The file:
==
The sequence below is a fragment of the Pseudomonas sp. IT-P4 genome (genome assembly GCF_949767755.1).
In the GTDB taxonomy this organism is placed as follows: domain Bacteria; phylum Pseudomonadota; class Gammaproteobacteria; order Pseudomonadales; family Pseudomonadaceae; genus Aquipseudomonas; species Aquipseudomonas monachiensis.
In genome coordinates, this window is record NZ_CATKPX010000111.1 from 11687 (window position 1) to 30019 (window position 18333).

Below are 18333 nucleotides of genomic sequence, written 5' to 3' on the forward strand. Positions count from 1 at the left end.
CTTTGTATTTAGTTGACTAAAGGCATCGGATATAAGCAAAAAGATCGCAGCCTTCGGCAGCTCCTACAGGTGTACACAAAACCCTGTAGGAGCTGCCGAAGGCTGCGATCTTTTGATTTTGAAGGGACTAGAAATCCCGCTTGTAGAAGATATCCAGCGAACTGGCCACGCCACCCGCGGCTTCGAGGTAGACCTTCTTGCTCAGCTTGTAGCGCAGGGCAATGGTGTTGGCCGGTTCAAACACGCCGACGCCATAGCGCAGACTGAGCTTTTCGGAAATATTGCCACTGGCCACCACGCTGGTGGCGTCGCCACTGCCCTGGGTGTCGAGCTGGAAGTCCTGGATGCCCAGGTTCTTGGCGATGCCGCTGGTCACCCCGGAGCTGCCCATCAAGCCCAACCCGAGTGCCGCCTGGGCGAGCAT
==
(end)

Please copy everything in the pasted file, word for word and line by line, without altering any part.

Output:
The sequence below is a fragment of the Pseudomonas sp. IT-P4 genome (genome assembly GCF_949767755.1).
In the GTDB taxonomy this organism is placed as follows: domain Bacteria; phylum Pseudomonadota; class Gammaproteobacteria; order Pseudomonadales; family Pseudomonadaceae; genus Aquipseudomonas; species Aquipseudomonas monachiensis.
In genome coordinates, this window is record NZ_CATKPX010000111.1 from 11687 (window position 1) to 30019 (window position 18333).

Below are 18333 nucleotides of genomic sequence, written 5' to 3' on the forward strand. Positions count from 1 at the left end.
CTTTGTATTTAGTTGACTAAAGGCATCGGATATAAGCAAAAAGATCGCAGCCTTCGGCAGCTCCTACAGGTGTACACAAAACCCTGTAGGAGCTGCCGAAGGCTGCGATCTTTTGATTTTGAAGGGACTAGAAATCCCGCTTGTAGAAGATATCCAGCGAACTGGCCACGCCACCCGCGGCTTCGAGGTAGACCTTCTTGCTCAGCTTGTAGCGCAGGGCAATGGTGTTGGCCGGTTCAAACACGCCGACGCCATAGCGCAGACTGAGCTTTTCGGAAATATTGCCACTGGCCACCACGCTGGTGGCGTCGCCACTGCCCTGGGTGTCGAGCTGGAAGTCCTGGATGCCCAGGTTCTTGGCGATGCCGCTGGTCACCCCGGAGCTGCCCATCAAGCCCAACCCGAGTGCCGCCTGGGCGAGCAT